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Moving On...Dealing With Burnout

I've worked with lots of clients (both men and women) in the decade I've been coaching professionally who have managed to be brilliantly successful in the short run, but in the long run couldn't keep up the pace. They've often come to me having worked incredibly hard and made huge sacrifices in their personal lives to reach a top spot or secure a key assignment. Yet when they finally made it to the top of the mountain they were too burned out or exhausted to reap the rewards of their effort. In addition, they were 'used up' and didn't have the necessary energy left to perform successfully in the new position.

This situation must be looked at through the eyes of both the one climbing the ladder to success and the one doing the pushing. As I discussed in the last newsletter, Moving On...By Delegating, often the delegator will delegate to a select few who they know will get the job done. This is because a company's superstars are often responsible for its success. But before you add another project to a top employee's plate, ask yourself: Is this person in danger of wearing out? Is it possible that your most conscientious team members are the ones most likely to burn out? These are the ones who are personally invested in their jobs and pride themselves in doing their best. This may mean working too hard for too long and taking on too much. While this is admirable, it can be taken to the extreme.

If you work for yourself, the same rules apply. You must be constantly vigilant in your choices and decisions as to what you take on. Do you do it yourself or do you delegate it; what is your time worth?

Signs of burnout:

  • "Flat-lining", lack of enthusiasm, excitement, or pleasure about work, dread getting up in the morning
  • Repeatedly skipping lunch, breaks, keeping late hours, working on weekends
  • Irritability towards others
  • Taking things personally
  • Drop in quality of work/performance
  • Chronic lateness
  • Missed deadlines/inability to manage load
  • Reluctance to take on new assignments

When you see the above symptoms appearing in your normally enthusiastic, motivated employee begin immediately to address the situation by speaking privately with them. Don't point the finger but instead offer the employee the chance to discuss what is going on, offer solutions, and redistribute the workload. Encourage them to speak to you immediately if they feel overwhelmed. Let them know it's okay to say 'no' when you attempt to hand them additional projects.

Evaluate staff requirements, if the workload is too much; perhaps hire more staff, temporary staff or even part time staff.

Analyze the environment - are staff members working as a team or is there unhealthy competition? Emphasize the importance of working together for a common goal. Offer to help.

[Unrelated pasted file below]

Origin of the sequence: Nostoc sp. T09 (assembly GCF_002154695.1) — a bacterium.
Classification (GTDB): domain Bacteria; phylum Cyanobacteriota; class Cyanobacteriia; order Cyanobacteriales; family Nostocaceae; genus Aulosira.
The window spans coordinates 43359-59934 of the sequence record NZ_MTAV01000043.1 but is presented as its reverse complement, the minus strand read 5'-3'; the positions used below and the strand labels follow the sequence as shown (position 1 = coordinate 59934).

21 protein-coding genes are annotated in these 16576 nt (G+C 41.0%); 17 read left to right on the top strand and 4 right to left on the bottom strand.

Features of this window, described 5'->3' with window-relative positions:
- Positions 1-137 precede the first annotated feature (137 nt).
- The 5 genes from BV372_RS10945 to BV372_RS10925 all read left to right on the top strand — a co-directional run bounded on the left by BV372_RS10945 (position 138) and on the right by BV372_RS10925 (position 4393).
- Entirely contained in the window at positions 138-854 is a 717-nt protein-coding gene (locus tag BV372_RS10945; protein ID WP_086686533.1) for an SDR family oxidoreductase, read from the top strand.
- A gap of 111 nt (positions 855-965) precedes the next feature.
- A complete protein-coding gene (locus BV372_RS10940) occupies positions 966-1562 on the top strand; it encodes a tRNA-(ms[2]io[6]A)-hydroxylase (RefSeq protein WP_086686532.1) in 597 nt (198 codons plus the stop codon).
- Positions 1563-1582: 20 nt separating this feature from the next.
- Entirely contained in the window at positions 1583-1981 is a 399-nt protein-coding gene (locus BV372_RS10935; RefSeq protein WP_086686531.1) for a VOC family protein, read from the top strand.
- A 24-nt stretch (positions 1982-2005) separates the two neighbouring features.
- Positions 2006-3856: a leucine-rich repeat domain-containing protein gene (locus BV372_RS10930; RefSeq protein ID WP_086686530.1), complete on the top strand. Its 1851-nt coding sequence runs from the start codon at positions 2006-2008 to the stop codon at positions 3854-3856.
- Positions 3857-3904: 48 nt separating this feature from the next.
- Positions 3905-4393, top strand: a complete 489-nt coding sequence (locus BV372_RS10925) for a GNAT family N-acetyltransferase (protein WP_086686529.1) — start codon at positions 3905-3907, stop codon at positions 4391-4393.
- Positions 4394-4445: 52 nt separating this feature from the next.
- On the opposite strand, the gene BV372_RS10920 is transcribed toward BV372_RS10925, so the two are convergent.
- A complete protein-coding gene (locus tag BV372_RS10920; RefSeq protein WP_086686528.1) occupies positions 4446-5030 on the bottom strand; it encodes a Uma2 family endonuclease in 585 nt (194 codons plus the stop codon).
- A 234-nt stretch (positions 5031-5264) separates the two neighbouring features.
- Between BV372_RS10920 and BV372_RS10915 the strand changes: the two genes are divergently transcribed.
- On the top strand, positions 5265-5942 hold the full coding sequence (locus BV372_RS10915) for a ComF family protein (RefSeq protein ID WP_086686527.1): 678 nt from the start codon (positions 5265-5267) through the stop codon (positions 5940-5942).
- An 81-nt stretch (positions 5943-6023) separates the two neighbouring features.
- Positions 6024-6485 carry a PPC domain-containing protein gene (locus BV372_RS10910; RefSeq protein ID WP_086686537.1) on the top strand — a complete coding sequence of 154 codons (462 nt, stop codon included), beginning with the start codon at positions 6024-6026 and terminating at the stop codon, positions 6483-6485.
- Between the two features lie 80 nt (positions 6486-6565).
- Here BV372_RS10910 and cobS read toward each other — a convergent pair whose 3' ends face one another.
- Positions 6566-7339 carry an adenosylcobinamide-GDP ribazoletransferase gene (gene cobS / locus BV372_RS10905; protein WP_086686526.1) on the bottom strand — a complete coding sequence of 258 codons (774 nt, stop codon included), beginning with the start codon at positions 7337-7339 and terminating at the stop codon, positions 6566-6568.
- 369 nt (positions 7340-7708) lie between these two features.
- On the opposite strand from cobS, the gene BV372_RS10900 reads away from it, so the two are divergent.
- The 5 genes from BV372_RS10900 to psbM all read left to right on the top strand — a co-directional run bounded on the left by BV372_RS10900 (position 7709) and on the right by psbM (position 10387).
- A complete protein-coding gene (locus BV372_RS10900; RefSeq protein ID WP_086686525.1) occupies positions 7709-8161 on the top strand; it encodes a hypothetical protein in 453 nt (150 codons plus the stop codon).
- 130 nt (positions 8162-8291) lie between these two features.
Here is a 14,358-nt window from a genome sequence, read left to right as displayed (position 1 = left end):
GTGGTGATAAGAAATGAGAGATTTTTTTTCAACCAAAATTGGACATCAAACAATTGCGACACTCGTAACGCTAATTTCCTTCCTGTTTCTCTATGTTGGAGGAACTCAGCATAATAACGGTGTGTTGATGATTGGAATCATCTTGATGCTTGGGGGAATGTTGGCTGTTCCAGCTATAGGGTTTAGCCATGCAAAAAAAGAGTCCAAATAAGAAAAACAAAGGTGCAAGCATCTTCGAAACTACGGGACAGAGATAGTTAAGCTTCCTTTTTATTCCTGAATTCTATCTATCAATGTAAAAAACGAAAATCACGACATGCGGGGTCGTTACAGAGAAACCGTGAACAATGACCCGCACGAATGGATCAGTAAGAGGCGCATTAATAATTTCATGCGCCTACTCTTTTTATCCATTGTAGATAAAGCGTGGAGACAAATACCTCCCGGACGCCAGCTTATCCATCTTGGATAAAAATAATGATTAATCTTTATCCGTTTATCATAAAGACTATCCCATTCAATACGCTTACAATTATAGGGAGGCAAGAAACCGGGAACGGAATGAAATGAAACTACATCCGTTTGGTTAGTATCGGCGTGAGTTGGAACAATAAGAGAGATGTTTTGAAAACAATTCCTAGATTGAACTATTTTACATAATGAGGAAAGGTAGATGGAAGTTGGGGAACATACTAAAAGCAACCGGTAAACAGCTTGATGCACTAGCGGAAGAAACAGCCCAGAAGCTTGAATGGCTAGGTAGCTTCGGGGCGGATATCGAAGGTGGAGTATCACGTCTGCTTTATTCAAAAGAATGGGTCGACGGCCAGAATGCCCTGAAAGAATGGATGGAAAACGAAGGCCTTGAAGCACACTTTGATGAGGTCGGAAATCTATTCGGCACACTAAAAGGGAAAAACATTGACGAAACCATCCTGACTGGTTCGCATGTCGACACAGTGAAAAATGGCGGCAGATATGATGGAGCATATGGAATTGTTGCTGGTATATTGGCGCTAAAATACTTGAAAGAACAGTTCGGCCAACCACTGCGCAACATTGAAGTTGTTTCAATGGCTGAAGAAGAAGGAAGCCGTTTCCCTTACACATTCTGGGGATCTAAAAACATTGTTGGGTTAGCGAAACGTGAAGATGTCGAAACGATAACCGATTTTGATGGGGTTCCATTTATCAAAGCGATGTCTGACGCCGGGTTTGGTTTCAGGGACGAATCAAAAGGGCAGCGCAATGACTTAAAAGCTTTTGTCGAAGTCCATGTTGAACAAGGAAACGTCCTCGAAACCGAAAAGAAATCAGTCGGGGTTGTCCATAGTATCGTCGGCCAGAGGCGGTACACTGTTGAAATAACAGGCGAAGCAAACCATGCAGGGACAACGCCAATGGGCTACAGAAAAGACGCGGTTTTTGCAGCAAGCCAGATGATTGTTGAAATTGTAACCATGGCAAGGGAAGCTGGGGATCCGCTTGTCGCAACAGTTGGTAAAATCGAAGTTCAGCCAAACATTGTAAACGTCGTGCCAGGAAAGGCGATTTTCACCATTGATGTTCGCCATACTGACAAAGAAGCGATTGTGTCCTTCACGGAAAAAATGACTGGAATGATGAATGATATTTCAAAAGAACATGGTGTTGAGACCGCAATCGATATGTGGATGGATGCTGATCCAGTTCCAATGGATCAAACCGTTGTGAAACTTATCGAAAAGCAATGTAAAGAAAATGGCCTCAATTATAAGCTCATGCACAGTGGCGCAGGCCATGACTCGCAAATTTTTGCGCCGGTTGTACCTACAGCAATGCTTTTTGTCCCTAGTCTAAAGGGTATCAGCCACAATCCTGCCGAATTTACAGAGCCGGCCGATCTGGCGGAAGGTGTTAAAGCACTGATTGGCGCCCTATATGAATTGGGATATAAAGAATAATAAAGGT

Celebrate each employee, what they bring to the company and to you individually. Make sure they know they are appreciated, don't assume they know. Honor and reward employees. Empowered employees take initiative, are more productive and get along better with each other and with customers. There is no such thing as too much praise, if it's sincere.

If you are a manager or an employer, you can't afford to let burnout claim your star performers, it will affect your team and eventually your company. Look for symptoms, listen to what they have to say and implement preventative measures as soon as possible.

If you work solo, apply the above to yourself. You can't afford to let your career claim 'who you are' and leave your family, your health, recreation, and your spiritual growth in the lurches. Before you begin any new activity or move in a new direction ask yourself, "Is this activity or direction one that brings me closer or further away from what I value in my life?" Step back, observe from the 30,000 feet view: what do you see down there, where are you headed, what is the big picture of your life? Will this path take you there? If the answer is yes, then the next question may become, how can I do in a balanced way that is sustainable for the long term.

Looking even further beyond the surface, a few other reflections might be in order? Why do you push yourself so hard? Is there something you are afraid of? Is it a legitimate fear? Very often it is fear that drives us to the point of burnout. When this fear is taken apart and looked at from a more realistic viewpoint, we often see how foolish and unlikely the fear really is.

If you are showing signs of burnout, then what steps can you take to bring yourself back into alignment with your values and stop the burnout cycle before its too late?

If a coach, a spiritual counselor, or an unbiased friend can help, please don't think you have to go it alone. Ask for support.

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